Nothing is certain but death and taxes

Mark Tilden returns to the theme of wills and discusses what happens in Cyprus if someone dies without making a will.

Firstly, a very happy and hopefully prosperous New Year to everyone who reads this. Let us hope that 2008 saw the worst of the credit crunch and that the world economy will start to recover a little this year. However, it is going to be a tough year and let us hope that we can all survive.

As the great American President Benjamin Franklin once said "In this world nothing is certain but death and taxes" and I make no apologies for returning once again to the theme of wills and the absolute necessity of making them and ensuring that what you assume will happen, will.

The laws here in Cyprus are very different to those in England relating to intestacy - i.e. what happens if someone dies without making a will.

In England, more often than not the marital home is owned in their joint names. This means that on the death of the husband or wife, the property will automatically pass to the surviving spouse, irrespective of whether the deceased left a will or not. At least the surviving spouse knows that they will have at the very least a roof over their head and not be worried about any inheritance issues in that respect.

However, here in Cyprus, nothing could be further from the truth.

If a British citizen dies here in Cyprus without a will, then the rules are as follows:

  • In respect of the deceased's moveable estate (ie. bank accounts, chattels, stocks and shares, etc) they are dealt with under the English rules of intestacy. The surviving spouse is entitled to the first £125,000, chattels in the house and then a life interest in half the residue - i.e. if the deceased left, say, an additional £100,000 in cash, investments etc then that sum is halved and he or she is entitled only to the interest earned on that sum - not very much. Of course, if the property was in the sole name of the deceased then the whole of the surviving spouse's inheritance could be more than swallowed up by the £125,000.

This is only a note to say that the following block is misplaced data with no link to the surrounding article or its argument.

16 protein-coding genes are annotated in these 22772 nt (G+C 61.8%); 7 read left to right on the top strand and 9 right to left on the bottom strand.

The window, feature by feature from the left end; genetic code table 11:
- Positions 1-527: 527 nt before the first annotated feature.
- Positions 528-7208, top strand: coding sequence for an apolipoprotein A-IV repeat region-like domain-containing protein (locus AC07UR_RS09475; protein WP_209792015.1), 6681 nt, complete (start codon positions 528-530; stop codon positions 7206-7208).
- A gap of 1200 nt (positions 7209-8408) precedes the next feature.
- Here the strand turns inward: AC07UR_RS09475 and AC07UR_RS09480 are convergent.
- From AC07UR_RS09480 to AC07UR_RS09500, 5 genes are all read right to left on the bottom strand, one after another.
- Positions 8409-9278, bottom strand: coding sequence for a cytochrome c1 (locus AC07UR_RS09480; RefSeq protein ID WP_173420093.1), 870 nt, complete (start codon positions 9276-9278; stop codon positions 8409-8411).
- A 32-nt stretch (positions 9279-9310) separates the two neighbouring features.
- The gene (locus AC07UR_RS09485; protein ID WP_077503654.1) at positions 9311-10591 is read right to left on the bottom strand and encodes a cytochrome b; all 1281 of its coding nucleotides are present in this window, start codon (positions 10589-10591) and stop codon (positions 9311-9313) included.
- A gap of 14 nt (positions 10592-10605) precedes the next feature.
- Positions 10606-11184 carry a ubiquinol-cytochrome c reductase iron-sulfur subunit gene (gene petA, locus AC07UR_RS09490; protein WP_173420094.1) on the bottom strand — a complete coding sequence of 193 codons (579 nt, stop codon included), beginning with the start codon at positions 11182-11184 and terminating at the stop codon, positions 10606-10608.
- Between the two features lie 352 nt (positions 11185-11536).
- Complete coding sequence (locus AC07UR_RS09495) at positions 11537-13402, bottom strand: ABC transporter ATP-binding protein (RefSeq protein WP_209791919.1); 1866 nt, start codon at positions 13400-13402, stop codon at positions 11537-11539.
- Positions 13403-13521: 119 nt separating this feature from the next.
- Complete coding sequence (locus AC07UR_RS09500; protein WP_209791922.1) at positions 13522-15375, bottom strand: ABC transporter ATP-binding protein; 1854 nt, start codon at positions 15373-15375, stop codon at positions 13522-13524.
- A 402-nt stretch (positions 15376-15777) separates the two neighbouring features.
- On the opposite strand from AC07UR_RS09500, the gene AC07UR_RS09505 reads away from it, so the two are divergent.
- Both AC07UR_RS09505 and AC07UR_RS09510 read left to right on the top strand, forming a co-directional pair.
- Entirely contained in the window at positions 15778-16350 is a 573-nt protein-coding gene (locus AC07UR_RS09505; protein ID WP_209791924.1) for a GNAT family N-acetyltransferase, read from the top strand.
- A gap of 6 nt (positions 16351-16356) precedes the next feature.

• In respect of the property here in Cyprus, the position is far more dire. Property in Cyprus cannot be owned as "joint tenants" but only as what is effectively the English equivalent of "tenancy in common". Therefore if the property was purchased by husband and wife, on the death of one of them the property will not automatically go to the survivor, but it will pass to the deceased's relatives - children, brothers and sisters, nephews and nieces, and even parents if still alive; they will each be entitled to realise their share.

So, as well as having to deal with the grief of a bereavement, the survivor may be faced with the prospect of losing their home as well.

Well, I hear you say, that may be true, but that won't happen to us, my family are all very strong and we would never let that happen. All I can say to that is, after having worked in the area of wills and probate in England for the last 20 years or so, if I had £1 for every time I had heard that, or had to tell people that nothing splits a family quicker than a death, then I and not a certain Russian billionaire would probably be the owner of Chelsea Football Club.

This is the time of year when we are all making our new years resolutions; if you are like me then most of them are broken by the end of the month. If you make only one resolution this year, please please please make it the resolution to make a will to ensure that those you love and care about so much are not left out in the cold.

STOP PRESS On 28 August 2008, the Ministry of Justice published its response to its consultation paper Administration of Estates - Review of the Statutory Legacy (CP(R) 11/05) and announced that the levels of the statutory legacy would be increased from £125,000 to £250,000 where the deceased leaves a surviving spouse or civil partner and children and from £200,000 to £450,000 in other cases. The department also announced that the actuarial tables for converting a surviving spouse's or civil partner's life interest on intestacy into a capital sum were to be updated.

About the author

George Coucounis

Mark Tilden holds a BA (Hons) Degree from the University of Winchester and a P.G.C.E. from the University of Cambridge. He passed his Law Society finals in 1991 and after two years articles in Bath he returned to Plymouth where his father had had his own law practice since 1958. In 2006 Mark disposed of the practice and now practices from Cyprus.

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